This guest post is by Jodi Picoult, author of “House Rules,” which is currently the top bestseller on The New York Times hardcover fiction list. “House Rules,” her 17th novel, is about a teenage boy with Asperger’s Syndrome. Picoult has a cousin who has Asperger’s Syndrome. Read more about her and “House Rules” at www.jodipicoult.com.
One of the great pleasures I’ve had on tour is meeting kids with Asperger’s Syndrome who are coming to my readings; or getting letters from people with Asperger’s who’ve already finished the book. It’s great to hear them say that they can identify with Jacob; that his voice sounds exactly like their own. One young boy stood up at an event to say that Jacob thought and spoke like he did and that he too has a special passion – not for forensics, like Jacob, but for vacuums! He got a standing ovation from the crowd, which was great for him. Last night I had an impassioned boy on the spectrum ask me how it felt when the ending of “My Sister’s Keeper” was changed in the movies – and believe me, he had the whole crowd behind him when he talked about how upset he got at the change. Then there are the letters I’ve received from parents of kids with Asperger’s who have wound up walking in Emma’s shoes, when their children are misinterpreted by the legal system. One dad wrote to share with me the story of his son’s two year trial – and how the comments made by the DA in ”House Rules” were almost verbatim what were said in the courtroom to his son. Another parent wrote to tell me about his son with Asperger’s Syndrome, who – after being bullied at school – brought one of his antique swords (his passion – collecting them) to show the school resource officer how he felt he had to protect himself. The officer, though, only saw a boy with a weapon – and shot and killed him. He said, “Our son was sweet and gentle, respectful of others. He had no history of violence. He was never even in detention. He was thrilled to be admired by younger Aspies for learning social skills to make friends with some kids at school. He delighted the entire family when he danced like Michael Jackson at his sister’s wedding, moves that he had practiced in his room. …I hope a book like yours might help other kids like Trevor and prevent a tragedy such as we’ve had to go through.”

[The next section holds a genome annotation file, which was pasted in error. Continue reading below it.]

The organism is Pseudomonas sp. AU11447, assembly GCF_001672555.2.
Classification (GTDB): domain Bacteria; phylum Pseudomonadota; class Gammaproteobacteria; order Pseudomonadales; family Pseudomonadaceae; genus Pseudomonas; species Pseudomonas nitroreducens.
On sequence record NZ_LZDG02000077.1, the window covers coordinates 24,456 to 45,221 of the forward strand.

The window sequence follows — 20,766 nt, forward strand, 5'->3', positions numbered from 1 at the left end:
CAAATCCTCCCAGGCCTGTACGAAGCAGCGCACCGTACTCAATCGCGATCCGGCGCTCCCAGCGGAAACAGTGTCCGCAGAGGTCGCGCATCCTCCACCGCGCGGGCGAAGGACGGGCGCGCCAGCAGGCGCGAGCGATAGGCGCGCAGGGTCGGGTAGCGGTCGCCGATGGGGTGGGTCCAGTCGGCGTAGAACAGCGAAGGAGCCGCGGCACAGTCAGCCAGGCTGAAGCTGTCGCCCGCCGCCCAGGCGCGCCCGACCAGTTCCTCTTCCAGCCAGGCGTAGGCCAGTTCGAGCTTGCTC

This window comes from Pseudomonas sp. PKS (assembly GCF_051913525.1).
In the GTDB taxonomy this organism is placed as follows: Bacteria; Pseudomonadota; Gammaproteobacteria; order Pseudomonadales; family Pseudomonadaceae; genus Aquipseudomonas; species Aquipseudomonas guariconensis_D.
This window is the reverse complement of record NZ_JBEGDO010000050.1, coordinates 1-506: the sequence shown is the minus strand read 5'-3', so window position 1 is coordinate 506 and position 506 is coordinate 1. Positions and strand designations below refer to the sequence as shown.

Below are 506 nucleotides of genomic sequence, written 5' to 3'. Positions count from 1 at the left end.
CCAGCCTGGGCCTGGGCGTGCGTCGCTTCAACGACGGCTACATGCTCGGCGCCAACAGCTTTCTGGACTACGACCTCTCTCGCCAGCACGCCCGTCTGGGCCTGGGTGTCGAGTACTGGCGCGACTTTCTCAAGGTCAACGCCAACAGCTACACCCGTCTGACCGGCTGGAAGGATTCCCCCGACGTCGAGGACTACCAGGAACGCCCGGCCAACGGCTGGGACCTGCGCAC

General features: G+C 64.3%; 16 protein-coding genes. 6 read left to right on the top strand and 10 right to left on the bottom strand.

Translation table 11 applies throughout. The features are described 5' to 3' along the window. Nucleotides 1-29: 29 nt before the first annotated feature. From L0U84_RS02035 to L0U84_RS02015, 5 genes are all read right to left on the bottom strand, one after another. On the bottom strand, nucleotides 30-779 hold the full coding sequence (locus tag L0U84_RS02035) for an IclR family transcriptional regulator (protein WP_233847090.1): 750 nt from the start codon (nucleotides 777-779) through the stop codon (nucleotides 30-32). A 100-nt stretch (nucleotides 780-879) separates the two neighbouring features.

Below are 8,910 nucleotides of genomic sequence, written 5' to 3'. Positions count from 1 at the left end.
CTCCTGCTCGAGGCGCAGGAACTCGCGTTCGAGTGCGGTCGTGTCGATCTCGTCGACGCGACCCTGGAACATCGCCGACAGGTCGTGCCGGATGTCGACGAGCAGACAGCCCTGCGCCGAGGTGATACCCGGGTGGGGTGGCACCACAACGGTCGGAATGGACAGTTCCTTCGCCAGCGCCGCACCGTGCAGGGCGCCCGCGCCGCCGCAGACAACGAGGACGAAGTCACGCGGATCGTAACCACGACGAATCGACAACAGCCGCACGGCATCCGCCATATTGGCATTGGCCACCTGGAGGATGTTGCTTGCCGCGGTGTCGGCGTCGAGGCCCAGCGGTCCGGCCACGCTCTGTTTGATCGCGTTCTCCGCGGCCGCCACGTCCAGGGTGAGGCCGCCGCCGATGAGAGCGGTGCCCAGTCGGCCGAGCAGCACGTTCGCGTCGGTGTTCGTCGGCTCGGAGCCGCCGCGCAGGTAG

It’s a funny thing when you write fiction – you don’t expect to change people’s lives, or to touch them so deeply. But every now and then you strike a nerve and get a letter like the one from Trevor’s dad. With 1 out of 110 kids being diagnosed on the spectrum, I expected parents who have children with Asperger’s to read ”House Rules” and be able to relate to it; to see their experiences validated. But if I had one hope for “House Rules,” it was that people who do not live with autism in their daily lives might take away the thought that “different from” doesn’t mean “lesser than”. I know that Autism Speaks is doing a lot of work to help raise awareness around the globe, and maybe reading about Jacob – and why he does what he does – will mean that the next time a reader runs across a kid who might not look her in the eye, or speaks differently than she does, or who makes a stimming motion with his hand – well, maybe that reader will think twice before dismissing the kid, or pretending not to see him at all.